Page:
The Romanian Tribune begins today the publishing of a series of articles in the matter of the Furdui family from Germany, based on an ongoing investig
The Romanian Tribune begins today the publishing of a series of articles in the matter of the Furdui family from Germany, based on an ongoing investigation that we started two months ago.
During this time members of our Newsdesk team visited Walsrode, Germany, talked to the Furdui family, contacted local authorities and representatives of the Jugendamt Heidekreis, the local press, and consulted lawyers, legal experts and child protection psychologists.
The Furdui family’s case came to international public attention in the spring of 2021, when all the seven children of the family were taken from their home in the town of Walsrode by the Jugendamt (German Social Welfare and Youth Office) Bad Fallingbostel, Lower Saxony, Germany, on the basis of allegations for abuses to which they were allegedly subjected by their parents.
Petru and Camelia Furdui are two young Romanians currently residing in Germany. Petru was born in the city of Hunedoara, and Camelia in Drobeta Turnu Severin. Camelia is 39 years old and Peter is 42. The two met in Spain, and in 2004 they got married.
A young family, with high expectations from life, Petru and Camelia set out on the path that many Romanian families dared to get on, choosing to live and work outside of Romania, at a time when the Romanian political class was plunging the country into economic and social uncertainty.
The first five of their children were born in Spain: David, Naomi, Esther, Natalia and Ruben. After spending seven years in the Iberian state, Petru and Camelia Furdui moved to Germany. It was 2012. They first settled in Mannheim, where they quickly integrated, with children attending German schools and kindergartens. In 2019, the Furdui family moved to a small, typically German, cozy town – Walsrode, in the Heidekreis District – about an hour drive from Hannover. In Germany, the family grew larger and had two more children: Albert and Leah. They lived in their own house, bought and arranged especially for the comfort of the whole family.
The Furdui family is a Christian family of Pentecostal beliefs. The Pentecostal Church is officially recognized with a number of 656 million members worldwide, accounting for about 8.5% of the world’s population. Both in Mannheim and in Walsrode, Peter and Camelia together with their seven children attended the local Romanian Pentecostal churches.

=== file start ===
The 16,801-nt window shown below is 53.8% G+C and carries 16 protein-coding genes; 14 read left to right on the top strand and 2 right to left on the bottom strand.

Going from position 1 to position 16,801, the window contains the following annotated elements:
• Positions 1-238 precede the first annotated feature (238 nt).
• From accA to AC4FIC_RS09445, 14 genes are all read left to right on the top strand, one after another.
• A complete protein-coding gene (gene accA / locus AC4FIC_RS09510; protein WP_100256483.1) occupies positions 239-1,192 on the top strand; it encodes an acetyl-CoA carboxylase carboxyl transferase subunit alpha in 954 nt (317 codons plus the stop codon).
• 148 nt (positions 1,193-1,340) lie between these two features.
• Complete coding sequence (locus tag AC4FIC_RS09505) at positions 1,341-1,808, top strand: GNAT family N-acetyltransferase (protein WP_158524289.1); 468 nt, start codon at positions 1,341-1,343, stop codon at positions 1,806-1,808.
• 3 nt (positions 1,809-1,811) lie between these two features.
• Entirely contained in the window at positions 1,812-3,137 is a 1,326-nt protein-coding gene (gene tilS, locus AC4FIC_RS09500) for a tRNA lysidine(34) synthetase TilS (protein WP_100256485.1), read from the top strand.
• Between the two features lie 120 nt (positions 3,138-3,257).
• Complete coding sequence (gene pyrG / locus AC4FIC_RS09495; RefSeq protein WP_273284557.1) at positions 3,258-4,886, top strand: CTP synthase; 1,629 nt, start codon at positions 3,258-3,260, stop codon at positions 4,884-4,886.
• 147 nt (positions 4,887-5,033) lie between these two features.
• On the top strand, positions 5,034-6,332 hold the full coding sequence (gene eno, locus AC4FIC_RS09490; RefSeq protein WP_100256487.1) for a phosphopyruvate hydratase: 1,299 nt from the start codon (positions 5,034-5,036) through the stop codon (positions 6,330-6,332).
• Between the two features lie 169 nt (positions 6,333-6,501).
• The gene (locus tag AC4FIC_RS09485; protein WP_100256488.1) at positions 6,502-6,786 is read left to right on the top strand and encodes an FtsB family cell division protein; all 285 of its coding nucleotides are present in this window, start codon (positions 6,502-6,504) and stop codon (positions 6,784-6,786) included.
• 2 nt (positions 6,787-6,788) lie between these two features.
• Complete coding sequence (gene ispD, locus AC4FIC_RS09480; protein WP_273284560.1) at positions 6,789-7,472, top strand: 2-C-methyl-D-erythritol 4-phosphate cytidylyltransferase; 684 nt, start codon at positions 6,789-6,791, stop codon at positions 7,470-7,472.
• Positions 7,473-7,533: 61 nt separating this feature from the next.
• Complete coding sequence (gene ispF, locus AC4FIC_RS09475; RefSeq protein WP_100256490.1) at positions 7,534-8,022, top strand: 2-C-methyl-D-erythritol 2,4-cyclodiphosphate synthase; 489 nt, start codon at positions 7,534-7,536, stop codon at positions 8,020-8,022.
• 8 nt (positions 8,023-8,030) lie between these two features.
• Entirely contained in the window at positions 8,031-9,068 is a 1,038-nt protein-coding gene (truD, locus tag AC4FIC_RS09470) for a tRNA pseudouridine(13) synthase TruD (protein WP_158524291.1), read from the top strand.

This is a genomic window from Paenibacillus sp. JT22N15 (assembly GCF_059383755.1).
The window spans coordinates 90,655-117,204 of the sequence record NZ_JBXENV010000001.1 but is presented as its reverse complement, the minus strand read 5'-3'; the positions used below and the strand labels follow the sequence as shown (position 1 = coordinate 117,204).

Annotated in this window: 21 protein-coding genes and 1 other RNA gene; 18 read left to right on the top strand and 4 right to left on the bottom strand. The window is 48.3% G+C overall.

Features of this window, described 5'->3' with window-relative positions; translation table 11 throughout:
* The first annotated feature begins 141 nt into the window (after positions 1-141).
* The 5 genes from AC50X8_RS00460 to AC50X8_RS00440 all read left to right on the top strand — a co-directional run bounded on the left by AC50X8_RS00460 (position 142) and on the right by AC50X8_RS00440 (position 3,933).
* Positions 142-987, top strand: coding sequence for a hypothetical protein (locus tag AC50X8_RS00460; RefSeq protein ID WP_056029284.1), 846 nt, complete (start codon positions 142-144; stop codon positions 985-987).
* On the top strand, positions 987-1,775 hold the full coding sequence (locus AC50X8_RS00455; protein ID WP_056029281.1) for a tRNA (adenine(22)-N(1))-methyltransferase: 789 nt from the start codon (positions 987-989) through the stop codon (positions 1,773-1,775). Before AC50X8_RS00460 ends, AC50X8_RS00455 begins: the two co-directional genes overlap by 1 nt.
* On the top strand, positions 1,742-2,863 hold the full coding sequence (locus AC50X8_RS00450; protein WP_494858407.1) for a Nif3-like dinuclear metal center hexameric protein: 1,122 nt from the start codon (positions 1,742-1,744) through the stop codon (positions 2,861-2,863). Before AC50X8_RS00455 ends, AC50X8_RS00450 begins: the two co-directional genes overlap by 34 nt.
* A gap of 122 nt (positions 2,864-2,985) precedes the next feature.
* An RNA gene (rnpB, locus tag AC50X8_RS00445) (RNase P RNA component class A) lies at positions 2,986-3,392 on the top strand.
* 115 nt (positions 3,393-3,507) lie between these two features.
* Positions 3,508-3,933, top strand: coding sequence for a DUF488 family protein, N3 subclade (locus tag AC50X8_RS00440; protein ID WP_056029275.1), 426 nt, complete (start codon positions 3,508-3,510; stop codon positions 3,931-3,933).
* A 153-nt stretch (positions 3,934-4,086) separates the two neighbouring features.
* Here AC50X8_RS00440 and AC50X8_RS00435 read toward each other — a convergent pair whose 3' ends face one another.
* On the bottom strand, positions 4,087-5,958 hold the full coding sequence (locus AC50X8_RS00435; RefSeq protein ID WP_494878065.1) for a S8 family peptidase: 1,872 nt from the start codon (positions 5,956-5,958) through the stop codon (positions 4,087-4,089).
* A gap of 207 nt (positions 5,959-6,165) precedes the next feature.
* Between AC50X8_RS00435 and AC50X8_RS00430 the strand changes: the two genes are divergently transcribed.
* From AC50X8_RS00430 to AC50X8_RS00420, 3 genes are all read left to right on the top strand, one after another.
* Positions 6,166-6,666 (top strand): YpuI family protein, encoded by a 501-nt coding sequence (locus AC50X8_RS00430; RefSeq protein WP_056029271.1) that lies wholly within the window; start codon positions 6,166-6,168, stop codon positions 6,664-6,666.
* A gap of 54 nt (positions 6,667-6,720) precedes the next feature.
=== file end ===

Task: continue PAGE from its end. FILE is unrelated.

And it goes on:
Although the pressure of the pandemic years was also felt in the Furdui family, the parents and their children adapted and integrated very well in the new city, developing quickly a relationship of appreciation and respect for the neighbors, teachers and whomever they became acquainted with.
The Furdui family is a normal, respectable family with a vast international culture accumulated over 18 years – they speak German, Spanish, Romanian and English, with high Christian social and moral values. Their children are extremely talented for their age, with various musical and artistic passions and gifts – a huge gain for Germany, especially for Walsrode.
But April 26, 2021 became fateful for the Furdui family – as in one day all their seven children were snatched by the Jugendamt Bad Fallingbostel without any explanation, without prior notice and without giving a reason.
Shocked, Petru and Camelia Furdui were left with only a business card left on the table by Jugendamt employees, while for Furdui’s children the drama of being placed among foreigners began, in physical and mental living conditions incompatible with a country that claims to be developed and democratic.
In the next two weeks, in a series of articles resulting from our ongoing investigation, we will present the abuses of the Jugendamt in the case of the Furdui family, the worrisome conditions in which the Furdui children live in the orphanages where they are placed, the refusal of the representatives of the Jugendamt Heidekreis to answer the essential questions in this case that many of our readers have asked us repeatedly.
We owe our readers and our community in the United States and abroad the responsibility and integrity of journalistic efforts to clarify this matter and bring to light facts that are not common nor typical pertaining to the abuses and human rights violations that the Furdui family has been subjected to in Germany.
The Romanian Tribune Editorial Board